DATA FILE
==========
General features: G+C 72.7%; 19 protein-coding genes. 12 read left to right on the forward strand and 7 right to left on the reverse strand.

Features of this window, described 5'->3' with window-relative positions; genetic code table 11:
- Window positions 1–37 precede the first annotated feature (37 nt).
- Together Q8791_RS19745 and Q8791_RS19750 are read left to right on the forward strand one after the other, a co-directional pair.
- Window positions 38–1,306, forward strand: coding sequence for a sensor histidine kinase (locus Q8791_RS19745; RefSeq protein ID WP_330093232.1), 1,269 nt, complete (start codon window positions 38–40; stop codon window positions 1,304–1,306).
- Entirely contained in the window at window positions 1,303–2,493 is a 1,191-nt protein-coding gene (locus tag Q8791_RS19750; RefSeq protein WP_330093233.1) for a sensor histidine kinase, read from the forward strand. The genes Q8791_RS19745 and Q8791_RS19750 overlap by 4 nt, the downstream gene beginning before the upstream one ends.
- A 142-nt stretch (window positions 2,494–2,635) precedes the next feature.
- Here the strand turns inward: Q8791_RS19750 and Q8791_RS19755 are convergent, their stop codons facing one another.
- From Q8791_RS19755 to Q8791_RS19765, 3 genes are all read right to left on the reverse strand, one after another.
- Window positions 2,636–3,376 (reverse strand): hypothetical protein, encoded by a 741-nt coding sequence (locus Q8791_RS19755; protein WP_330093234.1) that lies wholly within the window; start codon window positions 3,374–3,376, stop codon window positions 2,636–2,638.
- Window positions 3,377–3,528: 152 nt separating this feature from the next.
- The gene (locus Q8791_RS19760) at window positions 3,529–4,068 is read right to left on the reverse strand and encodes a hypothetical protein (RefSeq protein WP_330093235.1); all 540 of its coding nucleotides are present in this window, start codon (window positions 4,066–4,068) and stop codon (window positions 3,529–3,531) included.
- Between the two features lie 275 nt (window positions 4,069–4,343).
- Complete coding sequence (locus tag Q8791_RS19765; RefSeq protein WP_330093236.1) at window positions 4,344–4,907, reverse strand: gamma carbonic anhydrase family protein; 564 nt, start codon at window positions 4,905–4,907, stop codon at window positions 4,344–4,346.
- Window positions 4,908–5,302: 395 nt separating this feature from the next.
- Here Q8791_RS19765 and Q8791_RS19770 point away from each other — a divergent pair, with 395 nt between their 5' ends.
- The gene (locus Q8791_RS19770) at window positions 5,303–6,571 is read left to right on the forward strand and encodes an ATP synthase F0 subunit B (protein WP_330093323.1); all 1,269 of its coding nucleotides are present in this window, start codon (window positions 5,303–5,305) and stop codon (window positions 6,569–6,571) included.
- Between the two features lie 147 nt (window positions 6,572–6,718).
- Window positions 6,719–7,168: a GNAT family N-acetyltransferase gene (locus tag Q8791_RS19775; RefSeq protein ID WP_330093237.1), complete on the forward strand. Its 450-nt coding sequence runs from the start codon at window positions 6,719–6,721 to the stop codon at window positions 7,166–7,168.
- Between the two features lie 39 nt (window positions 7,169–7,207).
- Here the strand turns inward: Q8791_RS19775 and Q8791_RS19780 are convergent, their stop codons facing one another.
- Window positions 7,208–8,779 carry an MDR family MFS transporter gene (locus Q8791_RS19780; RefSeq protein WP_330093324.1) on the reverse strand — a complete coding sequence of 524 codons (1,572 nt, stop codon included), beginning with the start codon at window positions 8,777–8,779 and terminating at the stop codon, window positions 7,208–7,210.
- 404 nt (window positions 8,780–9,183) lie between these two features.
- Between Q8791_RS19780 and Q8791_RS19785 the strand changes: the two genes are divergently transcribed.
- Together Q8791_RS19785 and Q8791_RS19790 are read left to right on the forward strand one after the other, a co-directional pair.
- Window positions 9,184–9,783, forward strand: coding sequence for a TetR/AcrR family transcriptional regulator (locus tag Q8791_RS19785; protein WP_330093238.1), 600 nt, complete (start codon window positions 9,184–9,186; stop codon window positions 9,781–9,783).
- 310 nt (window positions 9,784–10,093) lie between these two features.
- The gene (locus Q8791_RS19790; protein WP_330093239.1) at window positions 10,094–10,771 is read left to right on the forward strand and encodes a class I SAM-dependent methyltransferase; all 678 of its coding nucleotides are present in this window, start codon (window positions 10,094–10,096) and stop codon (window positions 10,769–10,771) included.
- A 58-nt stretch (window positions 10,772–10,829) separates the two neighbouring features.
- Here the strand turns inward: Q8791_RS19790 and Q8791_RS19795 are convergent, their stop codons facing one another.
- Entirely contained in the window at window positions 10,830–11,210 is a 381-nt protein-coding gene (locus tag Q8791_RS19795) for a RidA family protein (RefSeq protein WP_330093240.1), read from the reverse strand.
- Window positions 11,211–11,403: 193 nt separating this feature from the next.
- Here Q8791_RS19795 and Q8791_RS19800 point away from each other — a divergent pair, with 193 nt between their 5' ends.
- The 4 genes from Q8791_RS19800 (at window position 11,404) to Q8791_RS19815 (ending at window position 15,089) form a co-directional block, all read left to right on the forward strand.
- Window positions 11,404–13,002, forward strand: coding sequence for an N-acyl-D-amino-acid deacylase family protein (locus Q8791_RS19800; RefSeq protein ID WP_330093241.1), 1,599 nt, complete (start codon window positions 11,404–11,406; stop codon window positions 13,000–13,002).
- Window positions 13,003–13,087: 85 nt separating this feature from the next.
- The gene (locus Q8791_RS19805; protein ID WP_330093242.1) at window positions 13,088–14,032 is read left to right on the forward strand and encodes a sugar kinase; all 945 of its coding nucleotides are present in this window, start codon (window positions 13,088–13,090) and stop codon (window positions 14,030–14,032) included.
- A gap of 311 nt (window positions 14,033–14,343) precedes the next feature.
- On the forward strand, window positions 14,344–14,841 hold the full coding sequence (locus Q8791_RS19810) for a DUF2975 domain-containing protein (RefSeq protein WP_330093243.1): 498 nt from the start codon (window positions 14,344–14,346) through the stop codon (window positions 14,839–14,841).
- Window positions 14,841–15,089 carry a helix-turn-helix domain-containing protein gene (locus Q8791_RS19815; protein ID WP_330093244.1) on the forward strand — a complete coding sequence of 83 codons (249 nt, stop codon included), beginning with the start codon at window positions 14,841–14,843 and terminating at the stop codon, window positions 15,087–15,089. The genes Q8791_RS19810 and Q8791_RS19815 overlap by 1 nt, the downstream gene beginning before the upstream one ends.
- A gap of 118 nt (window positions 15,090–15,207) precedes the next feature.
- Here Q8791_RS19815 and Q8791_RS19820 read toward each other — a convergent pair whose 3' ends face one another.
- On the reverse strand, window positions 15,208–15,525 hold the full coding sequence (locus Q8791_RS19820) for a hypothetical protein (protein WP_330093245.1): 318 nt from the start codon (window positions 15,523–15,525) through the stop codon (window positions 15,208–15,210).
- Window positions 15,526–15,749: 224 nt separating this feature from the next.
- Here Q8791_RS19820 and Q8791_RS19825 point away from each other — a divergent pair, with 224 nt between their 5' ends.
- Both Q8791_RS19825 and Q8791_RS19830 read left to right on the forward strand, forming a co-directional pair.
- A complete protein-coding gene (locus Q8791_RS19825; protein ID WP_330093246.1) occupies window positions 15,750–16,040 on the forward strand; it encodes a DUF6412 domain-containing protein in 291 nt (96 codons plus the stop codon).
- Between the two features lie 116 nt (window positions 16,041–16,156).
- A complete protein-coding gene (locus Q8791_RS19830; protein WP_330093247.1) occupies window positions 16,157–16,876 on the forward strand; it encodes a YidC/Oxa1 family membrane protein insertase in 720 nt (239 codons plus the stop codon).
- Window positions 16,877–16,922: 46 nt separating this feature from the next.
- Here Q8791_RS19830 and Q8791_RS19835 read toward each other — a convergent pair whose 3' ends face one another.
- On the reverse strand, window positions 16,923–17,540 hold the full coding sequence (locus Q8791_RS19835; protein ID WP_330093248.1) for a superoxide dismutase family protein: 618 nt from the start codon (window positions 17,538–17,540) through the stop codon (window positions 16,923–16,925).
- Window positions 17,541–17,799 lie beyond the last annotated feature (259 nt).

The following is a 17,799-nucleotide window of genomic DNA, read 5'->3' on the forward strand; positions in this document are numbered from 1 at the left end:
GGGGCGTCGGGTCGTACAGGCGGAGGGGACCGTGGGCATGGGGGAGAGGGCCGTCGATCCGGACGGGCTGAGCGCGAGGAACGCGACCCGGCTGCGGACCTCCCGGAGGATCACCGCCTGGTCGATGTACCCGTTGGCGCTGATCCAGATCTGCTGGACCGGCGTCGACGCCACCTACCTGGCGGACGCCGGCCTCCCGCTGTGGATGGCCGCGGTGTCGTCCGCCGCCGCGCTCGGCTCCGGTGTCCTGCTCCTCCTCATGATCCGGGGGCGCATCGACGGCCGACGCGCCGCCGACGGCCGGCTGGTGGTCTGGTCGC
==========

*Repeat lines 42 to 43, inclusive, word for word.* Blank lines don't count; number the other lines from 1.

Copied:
- Here Q8791_RS19815 and Q8791_RS19820 read toward each other — a convergent pair whose 3' ends face one another.
- On the reverse strand, window positions 15,208–15,525 hold the full coding sequence (locus Q8791_RS19820) for a hypothetical protein (protein WP_330093245.1): 318 nt from the start codon (window positions 15,523–15,525) through the stop codon (window positions 15,208–15,210).